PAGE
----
Warren Buffett Says Military Service Taught Him These 4 Things

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FILE - In this May 5, 2019, file photo Warren Buffett, Chairman and CEO of Berkshire Hathaway, smiles as he plays bridge following the annual Berkshire Hathaway shareholders meeting in Omaha, Neb. (AP Photo/Nati Harnik, File)

The fifth-richest person in America worked hard from an early age to earn money. Sure, his father was a congressman, but young Warren Buffett still developed an entrepreneurial spirit that led him to sell bubble gum, golf balls and magazines to anyone who would buy them. This is the guy who filed his first tax return -- with deductions -- at age 14, after all.

He studied math in high school to become a stockbroker and went to study business in college and graduate school. Buffett later worked for his investing idol, Benjamin Graham -- and he worked hard, learning the ins and outs of value investing.

But before he got to work at his dream job, hardworking Warren Buffett also joined the Nebraska National Guard in 1951. At age 21, he enlisted as a pay specialist, the soldiers who handed out cash on paydays, tracking who got paid and how much. He learned a lot from his time in the service as well.

Cpl. Warren Buffett (right) during his time in the Nebraska National Guard. (Army National Guard)

1. Taking Orders

"Well, I learned to take orders, which is not a bad trait to acquire," he told the Nebraska National Guard in an August 2020 interview.

Buffett was willing to follow orders to their fullest, even if it meant cutting his own wedding short. In 1952, then-Cpl. Buffett was set to get married to his wife, Susan, as the nearby Missouri River was flooding, “roaring drunk on a snow-melt cocktail which could have been mixed by Paul Bunyan,” according to a 1954 history of the state.

Buffett got a call from his unit commander who gave him two hours to enjoy his wedding, but ordered him to report to the armory afterward. He was all set to wed and then deploy when he got a call 30 minutes later. This time, it was the installation commander, a Gen. Wood, who told Buffett he was countermanding the order for his activation and told him to have a good time at his wedding.

2. Having Fun

Buffett is a relatively modest man, for someone who has amassed such a substantial fortune. He’s led a very simple life, especially compared to some of the eccentric billionaires who top the the list of wealthiest Americans alongside him. By the time he joined the National Guard, Buffett already had invested heavily in companies like GEICO (which he owns today), and he didn’t do it by throwing barracks parties.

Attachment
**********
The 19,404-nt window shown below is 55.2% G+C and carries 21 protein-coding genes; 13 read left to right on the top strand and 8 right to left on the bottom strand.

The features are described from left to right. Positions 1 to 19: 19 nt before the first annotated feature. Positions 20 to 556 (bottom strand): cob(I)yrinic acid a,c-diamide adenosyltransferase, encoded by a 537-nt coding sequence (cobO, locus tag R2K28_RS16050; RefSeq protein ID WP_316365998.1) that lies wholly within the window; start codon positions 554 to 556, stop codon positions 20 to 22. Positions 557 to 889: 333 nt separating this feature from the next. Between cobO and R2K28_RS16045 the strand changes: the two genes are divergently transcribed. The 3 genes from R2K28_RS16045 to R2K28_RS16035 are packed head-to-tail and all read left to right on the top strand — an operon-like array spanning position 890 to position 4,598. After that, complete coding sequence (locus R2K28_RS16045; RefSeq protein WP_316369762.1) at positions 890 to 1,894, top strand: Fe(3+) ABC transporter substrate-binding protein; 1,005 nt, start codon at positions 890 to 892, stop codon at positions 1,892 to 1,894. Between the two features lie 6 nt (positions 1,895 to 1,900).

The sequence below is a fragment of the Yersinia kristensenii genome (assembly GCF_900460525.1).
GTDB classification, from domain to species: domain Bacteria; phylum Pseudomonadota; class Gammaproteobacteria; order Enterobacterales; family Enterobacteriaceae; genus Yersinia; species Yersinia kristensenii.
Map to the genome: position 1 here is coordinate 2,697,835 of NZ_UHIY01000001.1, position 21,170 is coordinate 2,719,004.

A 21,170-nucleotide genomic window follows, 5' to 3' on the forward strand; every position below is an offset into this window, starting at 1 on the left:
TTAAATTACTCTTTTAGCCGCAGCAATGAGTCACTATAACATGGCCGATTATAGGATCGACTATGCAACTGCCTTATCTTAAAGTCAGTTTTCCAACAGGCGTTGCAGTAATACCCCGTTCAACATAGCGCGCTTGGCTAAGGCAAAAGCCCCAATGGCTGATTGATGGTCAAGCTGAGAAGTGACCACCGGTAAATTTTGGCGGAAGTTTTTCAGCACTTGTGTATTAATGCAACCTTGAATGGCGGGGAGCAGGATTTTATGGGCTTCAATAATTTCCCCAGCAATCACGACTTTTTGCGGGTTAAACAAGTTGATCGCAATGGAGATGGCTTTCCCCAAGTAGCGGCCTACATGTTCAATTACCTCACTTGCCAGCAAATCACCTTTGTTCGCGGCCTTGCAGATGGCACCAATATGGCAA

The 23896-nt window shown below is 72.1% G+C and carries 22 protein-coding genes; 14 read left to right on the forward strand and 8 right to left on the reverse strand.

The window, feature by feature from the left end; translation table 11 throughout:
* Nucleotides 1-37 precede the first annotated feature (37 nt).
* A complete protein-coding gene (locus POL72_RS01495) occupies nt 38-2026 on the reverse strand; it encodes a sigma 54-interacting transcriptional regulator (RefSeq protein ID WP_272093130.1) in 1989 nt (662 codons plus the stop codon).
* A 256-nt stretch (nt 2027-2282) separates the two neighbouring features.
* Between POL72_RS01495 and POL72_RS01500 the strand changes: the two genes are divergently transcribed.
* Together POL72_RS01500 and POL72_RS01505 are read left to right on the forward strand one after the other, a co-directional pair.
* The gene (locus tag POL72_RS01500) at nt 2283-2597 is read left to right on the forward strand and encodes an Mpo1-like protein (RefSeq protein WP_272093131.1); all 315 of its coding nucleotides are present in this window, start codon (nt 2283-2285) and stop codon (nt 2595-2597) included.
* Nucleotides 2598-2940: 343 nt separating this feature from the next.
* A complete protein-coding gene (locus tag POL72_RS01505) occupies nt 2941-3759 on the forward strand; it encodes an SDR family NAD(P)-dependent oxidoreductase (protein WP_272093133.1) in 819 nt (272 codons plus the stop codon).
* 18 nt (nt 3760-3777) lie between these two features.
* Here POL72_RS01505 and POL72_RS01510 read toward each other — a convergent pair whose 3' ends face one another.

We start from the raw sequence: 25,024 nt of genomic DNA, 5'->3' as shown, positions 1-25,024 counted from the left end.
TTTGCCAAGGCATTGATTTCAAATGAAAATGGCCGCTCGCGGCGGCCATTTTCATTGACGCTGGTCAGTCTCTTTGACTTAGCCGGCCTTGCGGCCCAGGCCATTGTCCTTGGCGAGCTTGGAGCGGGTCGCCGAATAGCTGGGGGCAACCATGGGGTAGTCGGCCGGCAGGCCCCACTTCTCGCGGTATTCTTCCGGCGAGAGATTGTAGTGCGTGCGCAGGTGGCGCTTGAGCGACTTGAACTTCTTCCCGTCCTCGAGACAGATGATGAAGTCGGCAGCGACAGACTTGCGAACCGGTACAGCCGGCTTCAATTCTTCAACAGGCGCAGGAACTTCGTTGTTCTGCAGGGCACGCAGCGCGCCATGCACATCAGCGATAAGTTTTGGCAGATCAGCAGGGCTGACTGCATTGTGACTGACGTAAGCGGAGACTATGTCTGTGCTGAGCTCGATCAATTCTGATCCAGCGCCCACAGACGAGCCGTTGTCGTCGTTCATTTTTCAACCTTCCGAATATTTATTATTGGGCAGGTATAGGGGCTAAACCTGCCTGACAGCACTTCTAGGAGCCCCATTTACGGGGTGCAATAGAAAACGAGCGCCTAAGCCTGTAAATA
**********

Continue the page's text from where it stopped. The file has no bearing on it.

Still, the “Oracle of Omaha” had a good time while serving in the Army.

“Any time you make good, long friendships, that’s important in life,” he said. “There was something about the spirit of a company. I mean, people that you did things with, slept in the same barracks and everything. That actually has a really good effect on you.“

3. Learning from Others’ Experiences

The Army was not Buffett’s only experience outside of Nebraska by the time he joined. He already had taken trips to Washington and New York, and attended the Wharton School at the University of Pennsylvania for two years.

During his time in the military, Buffett was working as an investment salesman and later at Graham’s investment partnership. He was already worth the equivalent of more than $1.5 million in today’s dollars.

But when he came to serve in the Army, he was an enlisted corporal, not one of the officers separated from the rest of the unit. It was the prolonged camaraderie of the men in his unit that he saw as profound, where people from all backgrounds served alongside him.

“You learn about people in all different kinds of walks of life," Buffett said.

4. Good Life Experience

Buffett served in the Army National Guard in Nebraska and in New York until November 1956. He had a growing personal business in Buffett Partnership, Ltd., and by the next year, he would operate two more. Buffett then merged the three into one and took a controlling interest in a textile manufacturer, Berkshire Hathaway. Within six years of leaving the military, he was a millionaire -- in 1962 dollars.

Even today, with a net worth of more than $100 billion, Buffett believes serving in the military is a valuable thing.

“I think it’s a great experience,” said Buffett, who turned 91 on Aug. 30, 2021. “Whether it’s a career for you or whether it’s reserve service or something of the sort, you’re gonna make a lot of good friends, you’re gonna learn a lot and I think you ought to be very proud of what you’re doing.”

-- Blake Stilwell can be reached at blake.stilwell@military.com. He can also be found on Twitter @blakestilwell or on Facebook.

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